AERO INDIA 2003 –– Aviations' Centenary Year

An IDC Report 


New Delhi, 26 February 2003

Aero India 2003

Part 1 –– Celebrating Aviations’ Centenary Year

By Jai Misra

MiG 29 at Yellahanka

The centenary year of man’s first manned, powered and controlled flight (well, just about controlled, anyway!) by the Wright Brothers in the USA, got off to an impressive start in far away India. This was somehow appropriate because 600 years ago, it was India that Christopher Columbus was trying to reach after all when he discovered America! The aviation centenary’s subsequent events in Australia, Germany, Abu Dhabi, and USA, culminating in the biennial Paris Air Show in June were still in the offing when Indian Air Force Station Yelahanka in South India found itself already in the aviation news, staging Aero India 2003 between 5–9 Feb 2003. This was not a first for Yelahanka either and thereby hangs a tale:

Yelahanka Revisited

It was in British India of the mid-1940s that a military airstrip came to be built for use of the Royal Air Force near the sleepy little village of Yelahanka, some 15 kilometres north of the largely military township of Bangalore cantonment. As in the case of some of the other wartime airstrips built in India, use was probably made of the captive labour force available in the form of thousands of Italian combatants shipped out from Africa to the many POW camps in India, following Italy’s surrender in Ethiopia. There were apparently three such in Bangalore, at Jalahalli, Hebbal and Jakkur, housing no less than 23,000 POWs. 

At the end of World War II the airstrip fell into disuse, doing occasional duty thereafter as an automotive racing track, the fate of many such wartime airfields the world over. It was in 1963 that the Indian Air Force decided to shift its Transport Training Wing from Begumpet airfield in Hyderabad to Yelahanka. That same year, the then Indian Air Force Chief, Air Chief Marshal Arjan Singh DFC (later to become the first Marshal of the Indian Air Force) arrived on an inspection of the technical training establishments in nearby Air Force Station Jalahalli. When the Air Chief expressed a desire to visit Yelahanka which was being reactivated as an airfield, the local Air Force brass hastily drew up a convoy of cars, complete with pilot jeep and invited the Air Chief to board his official staff car. As soon as the convoy moved off along the paved road, the Air Chief called a halt, saying that he knew from his wartime service of a much shorter cross-country route from Jalahalli to Yelahanka. Since no one else present seemed to know of it, the redoubtable Arjan Singh took the wheel of the pilot jeep and personally jolted his own convoy “over field and stream” on to Yelahanka, to the consternation of all, particularly his young ADC!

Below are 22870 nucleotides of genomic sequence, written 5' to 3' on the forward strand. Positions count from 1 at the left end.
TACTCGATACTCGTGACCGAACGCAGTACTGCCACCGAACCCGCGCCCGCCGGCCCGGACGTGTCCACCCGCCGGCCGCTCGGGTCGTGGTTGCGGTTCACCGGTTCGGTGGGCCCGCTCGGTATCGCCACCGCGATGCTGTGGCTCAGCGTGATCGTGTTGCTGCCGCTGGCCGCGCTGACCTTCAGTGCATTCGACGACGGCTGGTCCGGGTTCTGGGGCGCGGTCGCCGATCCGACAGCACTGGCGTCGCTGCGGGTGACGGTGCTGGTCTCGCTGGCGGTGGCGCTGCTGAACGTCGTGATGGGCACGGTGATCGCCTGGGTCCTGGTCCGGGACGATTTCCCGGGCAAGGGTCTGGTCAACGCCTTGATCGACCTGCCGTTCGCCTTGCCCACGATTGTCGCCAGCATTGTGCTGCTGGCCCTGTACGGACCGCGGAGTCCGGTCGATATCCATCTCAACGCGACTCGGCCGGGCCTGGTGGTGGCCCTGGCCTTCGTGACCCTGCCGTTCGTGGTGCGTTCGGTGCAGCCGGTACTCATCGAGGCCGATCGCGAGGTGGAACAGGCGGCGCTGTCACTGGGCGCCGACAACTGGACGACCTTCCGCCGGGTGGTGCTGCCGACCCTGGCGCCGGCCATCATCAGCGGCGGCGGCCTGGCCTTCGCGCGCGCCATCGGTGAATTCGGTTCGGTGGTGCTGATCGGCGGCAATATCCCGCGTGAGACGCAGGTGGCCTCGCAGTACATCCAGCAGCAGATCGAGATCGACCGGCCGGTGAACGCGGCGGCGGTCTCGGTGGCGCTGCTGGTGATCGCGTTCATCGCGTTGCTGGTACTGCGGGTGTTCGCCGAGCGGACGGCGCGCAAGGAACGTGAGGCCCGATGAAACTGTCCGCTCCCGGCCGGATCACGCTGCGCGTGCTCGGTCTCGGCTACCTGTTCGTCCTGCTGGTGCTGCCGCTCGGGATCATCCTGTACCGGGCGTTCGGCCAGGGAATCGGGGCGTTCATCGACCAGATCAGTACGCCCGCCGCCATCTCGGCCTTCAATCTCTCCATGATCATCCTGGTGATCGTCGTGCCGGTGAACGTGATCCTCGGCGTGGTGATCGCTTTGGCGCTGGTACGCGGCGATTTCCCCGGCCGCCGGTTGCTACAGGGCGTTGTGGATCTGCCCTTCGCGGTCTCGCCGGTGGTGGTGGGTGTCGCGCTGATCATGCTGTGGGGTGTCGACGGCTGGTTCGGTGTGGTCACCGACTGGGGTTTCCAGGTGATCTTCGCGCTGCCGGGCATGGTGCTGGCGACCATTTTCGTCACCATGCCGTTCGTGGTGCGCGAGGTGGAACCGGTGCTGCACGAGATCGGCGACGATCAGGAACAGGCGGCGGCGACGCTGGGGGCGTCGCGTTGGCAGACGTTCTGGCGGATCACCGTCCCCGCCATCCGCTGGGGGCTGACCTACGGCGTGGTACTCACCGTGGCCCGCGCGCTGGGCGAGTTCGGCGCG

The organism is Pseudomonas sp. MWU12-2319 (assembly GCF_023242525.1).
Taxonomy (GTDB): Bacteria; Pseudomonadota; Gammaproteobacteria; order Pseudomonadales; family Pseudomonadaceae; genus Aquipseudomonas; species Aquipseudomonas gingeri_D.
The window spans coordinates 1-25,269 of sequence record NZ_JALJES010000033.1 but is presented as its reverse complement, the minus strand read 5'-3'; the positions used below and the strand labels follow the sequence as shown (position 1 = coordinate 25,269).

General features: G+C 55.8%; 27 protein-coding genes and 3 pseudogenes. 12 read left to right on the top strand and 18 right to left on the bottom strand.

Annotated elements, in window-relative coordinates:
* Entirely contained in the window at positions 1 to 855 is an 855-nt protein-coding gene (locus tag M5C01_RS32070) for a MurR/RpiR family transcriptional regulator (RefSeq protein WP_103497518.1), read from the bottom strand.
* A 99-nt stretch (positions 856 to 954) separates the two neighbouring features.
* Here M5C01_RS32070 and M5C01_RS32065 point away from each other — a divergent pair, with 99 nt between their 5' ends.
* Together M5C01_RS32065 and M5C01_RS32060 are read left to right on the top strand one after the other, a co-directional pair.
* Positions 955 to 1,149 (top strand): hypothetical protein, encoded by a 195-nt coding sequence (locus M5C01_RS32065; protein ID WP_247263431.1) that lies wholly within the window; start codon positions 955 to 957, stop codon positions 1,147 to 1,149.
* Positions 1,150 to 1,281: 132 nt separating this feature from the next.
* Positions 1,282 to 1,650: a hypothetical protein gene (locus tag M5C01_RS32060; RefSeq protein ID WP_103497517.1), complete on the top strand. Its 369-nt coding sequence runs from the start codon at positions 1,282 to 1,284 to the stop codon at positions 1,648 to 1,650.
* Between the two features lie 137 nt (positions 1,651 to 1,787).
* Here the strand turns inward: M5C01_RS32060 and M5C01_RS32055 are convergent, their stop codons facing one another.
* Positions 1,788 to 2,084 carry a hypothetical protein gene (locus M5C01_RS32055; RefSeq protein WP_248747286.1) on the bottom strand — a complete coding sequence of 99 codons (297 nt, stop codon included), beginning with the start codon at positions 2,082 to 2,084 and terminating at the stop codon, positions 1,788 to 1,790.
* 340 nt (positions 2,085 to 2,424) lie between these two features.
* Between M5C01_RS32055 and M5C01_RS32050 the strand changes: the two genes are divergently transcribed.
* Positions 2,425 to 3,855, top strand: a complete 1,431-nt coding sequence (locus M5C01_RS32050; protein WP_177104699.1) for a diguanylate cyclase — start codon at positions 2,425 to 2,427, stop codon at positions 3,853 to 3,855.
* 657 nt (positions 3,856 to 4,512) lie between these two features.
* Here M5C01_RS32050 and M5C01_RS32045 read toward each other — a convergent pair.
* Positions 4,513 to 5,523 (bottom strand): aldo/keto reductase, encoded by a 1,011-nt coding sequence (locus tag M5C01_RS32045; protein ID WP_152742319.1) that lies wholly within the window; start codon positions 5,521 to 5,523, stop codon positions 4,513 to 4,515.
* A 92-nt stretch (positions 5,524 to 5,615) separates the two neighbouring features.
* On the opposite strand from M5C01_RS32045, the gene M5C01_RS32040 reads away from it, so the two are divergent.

Another veteran, the late Group Captain John Mckenzie, also of the Indian Air Force, recalled his squadron’s temporary withdrawal from operations in Burma to wartime Yelahanka to re-equip with Spitfires. John’s rusty but trusty Hurricane had served him well and never had he missed a sortie on account of aircraft unserviceability. When he took off from Dumdum airfield in Calcutta (now Kolkata) to stage through Madras (now Chennai) it was with a song in his heart because he could snatch a few minutes off to see his family there. About halfway to Chennai, his coolant temperature began to rise alarmingly and he had to do a dead stick forced landing in the vicinity of another RAF wartime airfield called Amarda Road, near present Vishakapatnam on the east coast of India. It was a textbook forced landing but then a small hillock appeared inconveniently ahead and John found himself come to a thumping halt, sitting in his cockpit as “king of the hill”, his engine and wings having inconveniently dropped off just then. He climbed out of the cockpit and walked what he thought was a safe distance away, pausing to see if there were any signs of fire. It was then that he heard what sounded just like someone taking a leak – which is exactly what it was, only the leak was from one of his drop tanks which had come to just behind where he was standing. John recalled running like a bat out of hell before his aircraft caught fire. His wingman had meanwhile alerted Amarda Road and presently along came a RAF Flight Sergeant with a rescue and salvage team. The chiefy saluted John and pronounced the Hurricane officially dead. John was therefore not to see Yelahanka for the first time from the cockpit of his Hurricane on finals as had been planned but from a jeep instead.